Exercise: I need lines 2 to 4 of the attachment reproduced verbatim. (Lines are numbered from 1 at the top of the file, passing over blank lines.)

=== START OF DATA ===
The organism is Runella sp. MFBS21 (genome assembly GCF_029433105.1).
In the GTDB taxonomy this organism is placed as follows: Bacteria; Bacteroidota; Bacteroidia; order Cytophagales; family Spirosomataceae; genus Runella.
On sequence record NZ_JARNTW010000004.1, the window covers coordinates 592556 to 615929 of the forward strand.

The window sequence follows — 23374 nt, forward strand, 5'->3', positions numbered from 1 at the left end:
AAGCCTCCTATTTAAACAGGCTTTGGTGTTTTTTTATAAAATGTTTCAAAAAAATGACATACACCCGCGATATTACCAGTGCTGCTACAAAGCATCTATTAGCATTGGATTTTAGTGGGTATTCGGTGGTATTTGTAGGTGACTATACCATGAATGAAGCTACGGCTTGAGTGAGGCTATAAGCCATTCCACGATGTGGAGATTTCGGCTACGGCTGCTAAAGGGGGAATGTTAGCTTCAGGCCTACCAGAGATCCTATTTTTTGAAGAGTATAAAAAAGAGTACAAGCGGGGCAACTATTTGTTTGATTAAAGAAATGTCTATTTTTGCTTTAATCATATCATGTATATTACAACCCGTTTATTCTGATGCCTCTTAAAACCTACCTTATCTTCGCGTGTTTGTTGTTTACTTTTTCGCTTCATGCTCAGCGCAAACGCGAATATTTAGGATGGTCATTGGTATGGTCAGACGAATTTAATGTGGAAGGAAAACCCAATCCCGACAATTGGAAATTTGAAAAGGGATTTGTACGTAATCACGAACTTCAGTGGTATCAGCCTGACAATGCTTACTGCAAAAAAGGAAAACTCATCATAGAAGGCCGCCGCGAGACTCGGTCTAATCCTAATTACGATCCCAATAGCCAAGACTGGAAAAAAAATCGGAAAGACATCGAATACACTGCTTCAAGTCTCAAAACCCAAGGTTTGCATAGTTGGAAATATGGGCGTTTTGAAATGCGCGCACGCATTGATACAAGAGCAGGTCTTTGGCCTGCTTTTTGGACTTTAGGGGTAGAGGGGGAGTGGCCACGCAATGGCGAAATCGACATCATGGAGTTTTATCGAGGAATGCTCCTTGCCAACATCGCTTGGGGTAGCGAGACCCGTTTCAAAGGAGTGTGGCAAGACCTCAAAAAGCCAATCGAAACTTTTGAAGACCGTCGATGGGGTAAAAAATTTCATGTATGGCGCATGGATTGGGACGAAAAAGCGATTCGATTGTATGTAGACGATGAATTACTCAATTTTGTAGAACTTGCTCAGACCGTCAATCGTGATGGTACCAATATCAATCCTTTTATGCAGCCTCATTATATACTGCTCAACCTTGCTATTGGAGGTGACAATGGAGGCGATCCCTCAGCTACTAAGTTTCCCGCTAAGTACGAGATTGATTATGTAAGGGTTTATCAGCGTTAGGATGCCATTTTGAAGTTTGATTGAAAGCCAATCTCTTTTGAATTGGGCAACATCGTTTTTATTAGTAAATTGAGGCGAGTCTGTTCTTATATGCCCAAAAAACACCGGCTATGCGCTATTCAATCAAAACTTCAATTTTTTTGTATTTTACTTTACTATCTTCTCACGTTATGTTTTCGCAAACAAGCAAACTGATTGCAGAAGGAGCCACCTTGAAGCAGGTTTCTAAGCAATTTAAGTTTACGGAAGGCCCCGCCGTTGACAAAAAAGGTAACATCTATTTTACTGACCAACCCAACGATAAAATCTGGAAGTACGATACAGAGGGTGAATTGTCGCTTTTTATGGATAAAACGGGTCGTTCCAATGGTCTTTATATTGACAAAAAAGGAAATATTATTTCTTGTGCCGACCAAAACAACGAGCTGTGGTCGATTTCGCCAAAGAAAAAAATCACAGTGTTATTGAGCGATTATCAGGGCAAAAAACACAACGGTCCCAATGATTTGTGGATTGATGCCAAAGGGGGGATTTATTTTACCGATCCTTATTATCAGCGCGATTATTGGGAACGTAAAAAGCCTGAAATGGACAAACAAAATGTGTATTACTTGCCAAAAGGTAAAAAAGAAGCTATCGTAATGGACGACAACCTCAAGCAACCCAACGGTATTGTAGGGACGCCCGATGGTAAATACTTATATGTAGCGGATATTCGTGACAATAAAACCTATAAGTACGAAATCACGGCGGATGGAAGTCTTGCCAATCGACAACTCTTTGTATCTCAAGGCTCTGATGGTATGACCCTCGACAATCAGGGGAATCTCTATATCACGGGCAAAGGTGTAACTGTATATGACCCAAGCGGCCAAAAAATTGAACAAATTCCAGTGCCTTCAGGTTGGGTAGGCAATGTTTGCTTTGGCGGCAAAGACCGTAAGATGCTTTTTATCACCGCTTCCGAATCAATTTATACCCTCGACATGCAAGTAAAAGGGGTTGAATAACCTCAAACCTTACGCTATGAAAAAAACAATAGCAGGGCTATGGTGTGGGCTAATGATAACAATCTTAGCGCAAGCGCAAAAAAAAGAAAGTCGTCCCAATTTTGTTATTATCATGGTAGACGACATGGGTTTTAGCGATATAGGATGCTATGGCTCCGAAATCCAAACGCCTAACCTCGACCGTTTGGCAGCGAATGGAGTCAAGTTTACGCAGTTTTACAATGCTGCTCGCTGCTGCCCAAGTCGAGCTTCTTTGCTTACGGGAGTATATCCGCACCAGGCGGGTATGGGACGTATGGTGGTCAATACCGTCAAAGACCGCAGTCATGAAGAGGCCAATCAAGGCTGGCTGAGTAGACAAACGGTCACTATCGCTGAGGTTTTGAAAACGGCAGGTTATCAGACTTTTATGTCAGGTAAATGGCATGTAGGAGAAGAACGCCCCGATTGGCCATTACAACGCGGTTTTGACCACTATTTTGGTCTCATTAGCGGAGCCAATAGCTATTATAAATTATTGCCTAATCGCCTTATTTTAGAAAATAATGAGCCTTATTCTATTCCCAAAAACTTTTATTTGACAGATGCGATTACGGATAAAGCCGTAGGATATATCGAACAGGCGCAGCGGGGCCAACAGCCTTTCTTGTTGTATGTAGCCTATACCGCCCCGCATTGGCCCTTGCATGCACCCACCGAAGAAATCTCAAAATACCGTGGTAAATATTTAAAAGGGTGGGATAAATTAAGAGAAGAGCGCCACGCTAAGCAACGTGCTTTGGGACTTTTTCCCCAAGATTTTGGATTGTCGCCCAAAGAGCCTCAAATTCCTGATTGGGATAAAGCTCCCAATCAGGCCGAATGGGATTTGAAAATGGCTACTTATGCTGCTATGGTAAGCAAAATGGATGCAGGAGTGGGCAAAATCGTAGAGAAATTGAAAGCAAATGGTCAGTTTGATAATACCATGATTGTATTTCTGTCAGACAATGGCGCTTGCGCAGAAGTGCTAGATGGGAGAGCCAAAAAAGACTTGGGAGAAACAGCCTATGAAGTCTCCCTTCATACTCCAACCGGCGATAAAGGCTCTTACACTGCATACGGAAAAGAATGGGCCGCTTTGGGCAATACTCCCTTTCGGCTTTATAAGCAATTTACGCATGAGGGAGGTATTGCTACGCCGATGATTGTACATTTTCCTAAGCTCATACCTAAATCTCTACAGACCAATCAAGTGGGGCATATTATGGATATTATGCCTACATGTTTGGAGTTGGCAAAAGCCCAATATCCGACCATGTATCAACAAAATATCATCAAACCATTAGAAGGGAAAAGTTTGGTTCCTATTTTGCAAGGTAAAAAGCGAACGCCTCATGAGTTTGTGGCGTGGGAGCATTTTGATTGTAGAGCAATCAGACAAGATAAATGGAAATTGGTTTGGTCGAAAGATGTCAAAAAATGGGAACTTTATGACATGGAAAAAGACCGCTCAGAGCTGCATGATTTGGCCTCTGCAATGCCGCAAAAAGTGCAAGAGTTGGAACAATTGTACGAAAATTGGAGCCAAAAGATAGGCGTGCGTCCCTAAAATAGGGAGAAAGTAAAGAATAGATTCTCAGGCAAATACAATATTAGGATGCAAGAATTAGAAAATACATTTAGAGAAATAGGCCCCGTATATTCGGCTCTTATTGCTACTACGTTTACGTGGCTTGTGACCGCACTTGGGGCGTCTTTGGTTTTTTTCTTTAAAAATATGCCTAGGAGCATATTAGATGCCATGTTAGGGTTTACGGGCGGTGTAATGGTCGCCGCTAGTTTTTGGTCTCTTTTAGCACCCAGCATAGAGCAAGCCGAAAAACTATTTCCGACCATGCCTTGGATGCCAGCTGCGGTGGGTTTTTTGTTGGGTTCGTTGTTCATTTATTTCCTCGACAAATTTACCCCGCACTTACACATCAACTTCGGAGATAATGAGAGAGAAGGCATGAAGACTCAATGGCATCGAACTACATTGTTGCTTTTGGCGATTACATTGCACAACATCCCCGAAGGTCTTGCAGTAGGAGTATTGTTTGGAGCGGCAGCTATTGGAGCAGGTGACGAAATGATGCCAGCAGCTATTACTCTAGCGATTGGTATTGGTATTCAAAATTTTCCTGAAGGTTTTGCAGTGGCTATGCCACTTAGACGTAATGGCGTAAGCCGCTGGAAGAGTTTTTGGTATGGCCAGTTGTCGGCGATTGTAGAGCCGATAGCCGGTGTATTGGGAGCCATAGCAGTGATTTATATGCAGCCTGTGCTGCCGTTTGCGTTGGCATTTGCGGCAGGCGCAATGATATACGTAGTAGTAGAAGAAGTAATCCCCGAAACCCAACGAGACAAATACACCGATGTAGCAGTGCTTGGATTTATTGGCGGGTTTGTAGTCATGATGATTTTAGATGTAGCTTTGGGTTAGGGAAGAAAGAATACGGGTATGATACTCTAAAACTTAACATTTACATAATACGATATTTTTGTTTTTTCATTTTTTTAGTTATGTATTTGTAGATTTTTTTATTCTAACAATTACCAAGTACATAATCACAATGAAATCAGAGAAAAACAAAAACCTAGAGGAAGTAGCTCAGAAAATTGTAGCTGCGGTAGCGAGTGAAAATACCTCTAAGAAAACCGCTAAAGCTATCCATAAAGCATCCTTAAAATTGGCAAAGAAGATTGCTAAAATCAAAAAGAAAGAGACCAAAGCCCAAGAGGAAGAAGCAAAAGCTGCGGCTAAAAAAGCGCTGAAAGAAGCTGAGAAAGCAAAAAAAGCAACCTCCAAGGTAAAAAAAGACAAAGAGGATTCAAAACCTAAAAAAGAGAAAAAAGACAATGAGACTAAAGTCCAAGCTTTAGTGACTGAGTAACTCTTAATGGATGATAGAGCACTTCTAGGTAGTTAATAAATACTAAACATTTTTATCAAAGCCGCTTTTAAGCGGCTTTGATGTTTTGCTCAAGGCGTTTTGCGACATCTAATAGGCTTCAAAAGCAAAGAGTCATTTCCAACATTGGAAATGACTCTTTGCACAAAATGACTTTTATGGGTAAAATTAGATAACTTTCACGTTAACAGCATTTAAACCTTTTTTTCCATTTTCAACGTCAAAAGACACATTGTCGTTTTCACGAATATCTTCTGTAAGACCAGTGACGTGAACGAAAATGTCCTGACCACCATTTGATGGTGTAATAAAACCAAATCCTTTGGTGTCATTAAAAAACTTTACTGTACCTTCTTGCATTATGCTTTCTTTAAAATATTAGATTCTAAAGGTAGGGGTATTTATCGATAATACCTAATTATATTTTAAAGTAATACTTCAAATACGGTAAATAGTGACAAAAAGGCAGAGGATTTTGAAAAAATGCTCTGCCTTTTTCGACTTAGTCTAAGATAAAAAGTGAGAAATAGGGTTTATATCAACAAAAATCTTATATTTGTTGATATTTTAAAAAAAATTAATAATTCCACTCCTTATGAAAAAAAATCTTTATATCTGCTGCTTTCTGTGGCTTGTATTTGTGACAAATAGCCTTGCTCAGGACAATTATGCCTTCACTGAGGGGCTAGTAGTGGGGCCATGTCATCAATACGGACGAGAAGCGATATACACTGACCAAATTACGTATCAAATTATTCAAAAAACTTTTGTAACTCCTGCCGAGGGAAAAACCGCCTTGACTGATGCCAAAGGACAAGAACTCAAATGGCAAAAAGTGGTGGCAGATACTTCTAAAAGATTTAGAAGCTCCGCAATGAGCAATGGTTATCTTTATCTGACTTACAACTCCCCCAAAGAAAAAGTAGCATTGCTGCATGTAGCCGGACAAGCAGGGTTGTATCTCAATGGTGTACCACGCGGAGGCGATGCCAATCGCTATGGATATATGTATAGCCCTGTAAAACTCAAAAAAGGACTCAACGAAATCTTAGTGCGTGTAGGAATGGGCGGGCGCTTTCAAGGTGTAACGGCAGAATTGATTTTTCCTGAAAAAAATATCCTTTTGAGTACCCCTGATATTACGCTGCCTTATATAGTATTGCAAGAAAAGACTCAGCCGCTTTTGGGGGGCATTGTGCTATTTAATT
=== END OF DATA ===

In the GTDB taxonomy this organism is placed as follows: Bacteria; Bacteroidota; Bacteroidia; order Cytophagales; family Spirosomataceae; genus Runella.
On sequence record NZ_JARNTW010000004.1, the window covers coordinates 592556 to 615929 of the forward strand.

The window sequence follows — 23374 nt, forward strand, 5'->3', positions numbered from 1 at the left end: